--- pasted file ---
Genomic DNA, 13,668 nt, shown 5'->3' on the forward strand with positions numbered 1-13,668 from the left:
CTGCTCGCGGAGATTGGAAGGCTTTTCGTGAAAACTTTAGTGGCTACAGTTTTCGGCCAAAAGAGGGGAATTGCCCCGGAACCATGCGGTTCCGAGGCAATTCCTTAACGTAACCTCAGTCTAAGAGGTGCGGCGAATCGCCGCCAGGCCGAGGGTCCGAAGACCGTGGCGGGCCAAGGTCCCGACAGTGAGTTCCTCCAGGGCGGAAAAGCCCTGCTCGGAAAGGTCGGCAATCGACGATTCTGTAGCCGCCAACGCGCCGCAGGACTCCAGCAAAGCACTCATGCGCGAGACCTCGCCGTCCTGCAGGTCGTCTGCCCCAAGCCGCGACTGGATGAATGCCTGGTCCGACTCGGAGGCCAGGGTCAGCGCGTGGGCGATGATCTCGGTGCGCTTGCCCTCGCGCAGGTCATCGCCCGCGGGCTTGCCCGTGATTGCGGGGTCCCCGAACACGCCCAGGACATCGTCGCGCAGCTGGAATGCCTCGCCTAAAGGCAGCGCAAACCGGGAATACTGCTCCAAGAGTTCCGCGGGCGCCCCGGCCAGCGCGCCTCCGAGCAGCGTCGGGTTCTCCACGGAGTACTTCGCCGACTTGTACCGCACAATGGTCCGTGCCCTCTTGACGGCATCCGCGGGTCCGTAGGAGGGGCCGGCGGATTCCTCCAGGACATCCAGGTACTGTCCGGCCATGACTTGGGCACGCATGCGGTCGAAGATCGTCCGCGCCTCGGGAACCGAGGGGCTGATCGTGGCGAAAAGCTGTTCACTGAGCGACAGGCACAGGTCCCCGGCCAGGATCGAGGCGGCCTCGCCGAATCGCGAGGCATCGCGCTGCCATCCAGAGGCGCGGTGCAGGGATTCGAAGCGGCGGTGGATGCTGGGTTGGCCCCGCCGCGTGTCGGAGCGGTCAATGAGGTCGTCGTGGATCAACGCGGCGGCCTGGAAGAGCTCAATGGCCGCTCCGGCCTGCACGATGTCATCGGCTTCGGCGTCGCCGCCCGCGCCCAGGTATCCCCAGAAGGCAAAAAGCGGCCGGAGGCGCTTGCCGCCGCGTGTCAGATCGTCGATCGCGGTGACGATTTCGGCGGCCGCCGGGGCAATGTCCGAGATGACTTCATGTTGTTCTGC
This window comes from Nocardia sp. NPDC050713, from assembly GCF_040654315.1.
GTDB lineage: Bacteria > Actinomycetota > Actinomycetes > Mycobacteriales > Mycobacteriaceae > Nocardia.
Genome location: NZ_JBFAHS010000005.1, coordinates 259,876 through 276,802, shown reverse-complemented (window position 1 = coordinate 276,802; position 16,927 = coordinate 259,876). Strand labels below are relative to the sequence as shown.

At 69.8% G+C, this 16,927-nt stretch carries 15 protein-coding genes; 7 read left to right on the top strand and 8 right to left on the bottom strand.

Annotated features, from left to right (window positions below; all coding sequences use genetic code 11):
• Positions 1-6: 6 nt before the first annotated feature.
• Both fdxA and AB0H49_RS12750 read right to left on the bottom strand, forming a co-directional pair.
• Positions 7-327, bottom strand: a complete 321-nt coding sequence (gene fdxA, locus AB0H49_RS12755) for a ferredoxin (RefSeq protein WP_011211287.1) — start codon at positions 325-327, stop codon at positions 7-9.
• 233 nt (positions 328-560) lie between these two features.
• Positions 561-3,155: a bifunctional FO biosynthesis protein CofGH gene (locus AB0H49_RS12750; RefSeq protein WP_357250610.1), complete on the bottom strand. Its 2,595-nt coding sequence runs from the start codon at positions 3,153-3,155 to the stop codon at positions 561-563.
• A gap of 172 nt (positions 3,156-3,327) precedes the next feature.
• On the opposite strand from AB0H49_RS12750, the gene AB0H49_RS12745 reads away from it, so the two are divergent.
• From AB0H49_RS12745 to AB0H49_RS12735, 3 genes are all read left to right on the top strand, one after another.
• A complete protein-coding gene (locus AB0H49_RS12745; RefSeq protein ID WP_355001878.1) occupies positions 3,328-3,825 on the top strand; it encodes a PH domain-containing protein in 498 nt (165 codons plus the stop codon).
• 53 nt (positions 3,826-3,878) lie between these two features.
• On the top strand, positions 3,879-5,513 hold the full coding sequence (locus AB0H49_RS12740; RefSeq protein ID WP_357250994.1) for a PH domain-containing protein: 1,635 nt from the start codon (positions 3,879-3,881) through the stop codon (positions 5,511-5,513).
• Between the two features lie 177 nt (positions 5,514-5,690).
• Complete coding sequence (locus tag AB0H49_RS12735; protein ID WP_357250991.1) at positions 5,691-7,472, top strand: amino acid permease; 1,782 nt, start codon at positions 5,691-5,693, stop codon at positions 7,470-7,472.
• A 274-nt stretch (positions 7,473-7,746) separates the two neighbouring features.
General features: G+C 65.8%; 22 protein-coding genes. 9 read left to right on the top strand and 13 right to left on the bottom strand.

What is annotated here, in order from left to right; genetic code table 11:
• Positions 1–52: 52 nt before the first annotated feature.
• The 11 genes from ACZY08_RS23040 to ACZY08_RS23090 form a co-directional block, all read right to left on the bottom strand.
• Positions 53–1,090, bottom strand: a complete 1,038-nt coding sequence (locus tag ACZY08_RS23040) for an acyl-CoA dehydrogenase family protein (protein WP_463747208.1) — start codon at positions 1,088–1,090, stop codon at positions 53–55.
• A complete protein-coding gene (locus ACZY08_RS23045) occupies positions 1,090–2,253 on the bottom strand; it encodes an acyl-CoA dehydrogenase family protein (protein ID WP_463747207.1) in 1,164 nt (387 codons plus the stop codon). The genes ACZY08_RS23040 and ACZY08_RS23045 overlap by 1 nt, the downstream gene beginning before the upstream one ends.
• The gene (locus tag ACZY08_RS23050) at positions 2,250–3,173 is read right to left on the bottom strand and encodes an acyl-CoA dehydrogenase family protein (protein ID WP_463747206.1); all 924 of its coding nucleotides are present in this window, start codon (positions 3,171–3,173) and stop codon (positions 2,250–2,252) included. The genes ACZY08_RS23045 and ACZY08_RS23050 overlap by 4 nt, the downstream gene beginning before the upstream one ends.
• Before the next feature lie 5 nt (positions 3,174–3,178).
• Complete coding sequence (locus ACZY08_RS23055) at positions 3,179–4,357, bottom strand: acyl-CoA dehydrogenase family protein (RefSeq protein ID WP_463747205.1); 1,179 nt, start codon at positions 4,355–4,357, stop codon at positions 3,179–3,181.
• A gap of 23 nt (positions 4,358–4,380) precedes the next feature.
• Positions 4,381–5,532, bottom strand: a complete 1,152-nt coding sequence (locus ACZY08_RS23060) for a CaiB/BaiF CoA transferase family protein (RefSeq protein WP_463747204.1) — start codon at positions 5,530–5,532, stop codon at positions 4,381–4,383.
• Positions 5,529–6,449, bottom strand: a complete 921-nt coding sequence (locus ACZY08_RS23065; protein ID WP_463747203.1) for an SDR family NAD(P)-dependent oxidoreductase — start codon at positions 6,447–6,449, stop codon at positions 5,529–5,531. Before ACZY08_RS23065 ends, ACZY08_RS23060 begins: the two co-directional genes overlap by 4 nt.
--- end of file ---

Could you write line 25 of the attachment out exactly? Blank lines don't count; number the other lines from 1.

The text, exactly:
• The 11 genes from ACZY08_RS23040 to ACZY08_RS23090 form a co-directional block, all read right to left on the bottom strand.